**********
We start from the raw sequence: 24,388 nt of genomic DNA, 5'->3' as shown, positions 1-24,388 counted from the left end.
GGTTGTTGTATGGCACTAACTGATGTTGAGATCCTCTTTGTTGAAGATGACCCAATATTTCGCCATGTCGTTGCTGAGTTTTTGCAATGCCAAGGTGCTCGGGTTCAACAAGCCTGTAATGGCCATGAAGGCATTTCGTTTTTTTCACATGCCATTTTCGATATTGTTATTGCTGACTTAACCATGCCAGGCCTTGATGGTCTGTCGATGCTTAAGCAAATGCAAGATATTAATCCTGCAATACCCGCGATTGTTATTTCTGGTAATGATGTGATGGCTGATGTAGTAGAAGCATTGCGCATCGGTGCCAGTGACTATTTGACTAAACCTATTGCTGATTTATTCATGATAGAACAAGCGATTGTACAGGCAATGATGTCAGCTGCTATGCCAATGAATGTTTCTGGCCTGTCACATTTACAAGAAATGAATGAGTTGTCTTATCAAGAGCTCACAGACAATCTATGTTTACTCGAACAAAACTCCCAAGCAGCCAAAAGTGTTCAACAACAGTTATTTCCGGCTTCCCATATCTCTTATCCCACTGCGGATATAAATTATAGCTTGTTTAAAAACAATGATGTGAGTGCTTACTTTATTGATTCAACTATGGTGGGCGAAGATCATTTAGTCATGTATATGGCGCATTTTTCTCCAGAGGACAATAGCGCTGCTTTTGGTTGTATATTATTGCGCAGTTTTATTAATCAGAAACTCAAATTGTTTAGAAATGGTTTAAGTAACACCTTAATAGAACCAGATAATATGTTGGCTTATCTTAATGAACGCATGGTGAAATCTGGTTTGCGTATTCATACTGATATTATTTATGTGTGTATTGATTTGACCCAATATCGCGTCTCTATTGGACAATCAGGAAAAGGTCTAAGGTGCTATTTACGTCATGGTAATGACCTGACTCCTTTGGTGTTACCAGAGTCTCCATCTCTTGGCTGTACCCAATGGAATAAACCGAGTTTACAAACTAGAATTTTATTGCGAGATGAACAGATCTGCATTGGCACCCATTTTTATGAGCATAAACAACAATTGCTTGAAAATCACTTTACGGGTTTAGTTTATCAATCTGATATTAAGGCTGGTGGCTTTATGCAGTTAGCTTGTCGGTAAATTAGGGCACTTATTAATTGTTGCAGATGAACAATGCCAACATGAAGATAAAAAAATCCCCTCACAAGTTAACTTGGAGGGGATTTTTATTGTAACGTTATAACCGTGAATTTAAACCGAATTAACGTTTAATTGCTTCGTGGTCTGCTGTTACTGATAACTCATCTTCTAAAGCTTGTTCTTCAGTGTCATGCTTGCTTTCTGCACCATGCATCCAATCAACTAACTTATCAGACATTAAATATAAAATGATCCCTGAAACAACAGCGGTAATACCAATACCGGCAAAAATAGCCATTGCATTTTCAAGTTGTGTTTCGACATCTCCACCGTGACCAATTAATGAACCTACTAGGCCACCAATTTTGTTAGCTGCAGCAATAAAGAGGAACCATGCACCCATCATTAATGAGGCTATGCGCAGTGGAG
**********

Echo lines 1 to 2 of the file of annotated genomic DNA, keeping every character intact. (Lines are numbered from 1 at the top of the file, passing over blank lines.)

We start from the raw sequence: 24,388 nt of genomic DNA, 5'->3' as shown, positions 1-24,388 counted from the left end.
GGTTGTTGTATGGCACTAACTGATGTTGAGATCCTCTTTGTTGAAGATGACCCAATATTTCGCCATGTCGTTGCTGAGTTTTTGCAATGCCAAGGTGCTCGGGTTCAACAAGCCTGTAATGGCCATGAAGGCATTTCGTTTTTTTCACATGCCATTTTCGATATTGTTATTGCTGACTTAACCATGCCAGGCCTTGATGGTCTGTCGATGCTTAAGCAAATGCAAGATATTAATCCTGCAATACCCGCGATTGTTATTTCTGGTAATGATGTGATGGCTGATGTAGTAGAAGCATTGCGCATCGGTGCCAGTGACTATTTGACTAAACCTATTGCTGATTTATTCATGATAGAACAAGCGATTGTACAGGCAATGATGTCAGCTGCTATGCCAATGAATGTTTCTGGCCTGTCACATTTACAAGAAATGAATGAGTTGTCTTATCAAGAGCTCACAGACAATCTATGTTTACTCGAACAAAACTCCCAAGCAGCCAAAAGTGTTCAACAACAGTTATTTCCGGCTTCCCATATCTCTTATCCCACTGCGGATATAAATTATAGCTTGTTTAAAAACAATGATGTGAGTGCTTACTTTATTGATTCAACTATGGTGGGCGAAGATCATTTAGTCATGTATATGGCGCATTTTTCTCCAGAGGACAATAGCGCTGCTTTTGGTTGTATATTATTGCGCAGTTTTATTAATCAGAAACTCAAATTGTTTAGAAATGGTTTAAGTAACACCTTAATAGAACCAGATAATATGTTGGCTTATCTTAATGAACGCATGGTGAAATCTGGTTTGCGTATTCATACTGATATTATTTATGTGTGTATTGATTTGACCCAATATCGCGTCTCTATTGGACAATCAGGAAAAGGTCTAAGGTGCTATTTACGTCATGGTAATGACCTGACTCCTTTGGTGTTACCAGAGTCTCCATCTCTTGGCTGTACCCAATGGAATAAACCGAGTTTACAAACTAGAATTTTATTGCGAGATGAACAGATCTGCATTGGCACCCATTTTTATGAGCATAAACAACAATTGCTTGAAAATCACTTTACGGGTTTAGTTTATCAATCTGATATTAAGGCTGGTGGCTTTATGCAGTTAGCTTGTCGGTAAATTAGGGCACTTATTAATTGTTGCAGATGAACAATGCCAACATGAAGATAAAAAAATCCCCTCACAAGTTAACTTGGAGGGGATTTTTATTGTAACGTTATAACCGTGAATTTAAACCGAATTAACGTTTAATTGCTTCGTGGTCTGCTGTTACTGATAACTCATCTTCTAAAGCTTGTTCTTCAGTGTCATGCTTGCTTTCTGCACCATGCATCCAATCAACTAACTTATCAGACATTAAATATAAAATGATCCCTGAAACAACAGCGGTAATACCAATACCGGCAAAAATAGCCATTGCATTTTCAAGTTGTGTTTCGACATCTCCACCGTGACCAATTAATGAACCTACTAGGCCACCAATTTTGTTAGCTGCAGCAATAAAGAGGAACCATGCACCCATCATTAATGAGGCTATGCGCAGTGGAG